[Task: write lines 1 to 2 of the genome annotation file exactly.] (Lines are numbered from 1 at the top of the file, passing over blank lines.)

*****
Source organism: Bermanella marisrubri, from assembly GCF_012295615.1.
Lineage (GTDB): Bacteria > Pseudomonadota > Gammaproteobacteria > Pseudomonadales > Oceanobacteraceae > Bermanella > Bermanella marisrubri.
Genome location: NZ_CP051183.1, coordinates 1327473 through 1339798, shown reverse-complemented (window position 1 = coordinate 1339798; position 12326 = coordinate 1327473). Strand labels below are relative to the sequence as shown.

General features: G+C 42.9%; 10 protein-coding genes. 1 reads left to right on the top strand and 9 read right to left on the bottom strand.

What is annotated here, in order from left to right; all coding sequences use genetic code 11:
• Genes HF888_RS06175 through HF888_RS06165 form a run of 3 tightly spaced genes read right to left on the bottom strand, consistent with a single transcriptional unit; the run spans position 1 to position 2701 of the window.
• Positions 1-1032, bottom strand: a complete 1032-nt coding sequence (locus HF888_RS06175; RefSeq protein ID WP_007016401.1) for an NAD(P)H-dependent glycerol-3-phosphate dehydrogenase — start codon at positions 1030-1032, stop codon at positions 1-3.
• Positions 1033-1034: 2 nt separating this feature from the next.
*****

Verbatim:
Source organism: Bermanella marisrubri, from assembly GCF_012295615.1.
Lineage (GTDB): Bacteria > Pseudomonadota > Gammaproteobacteria > Pseudomonadales > Oceanobacteraceae > Bermanella > Bermanella marisrubri.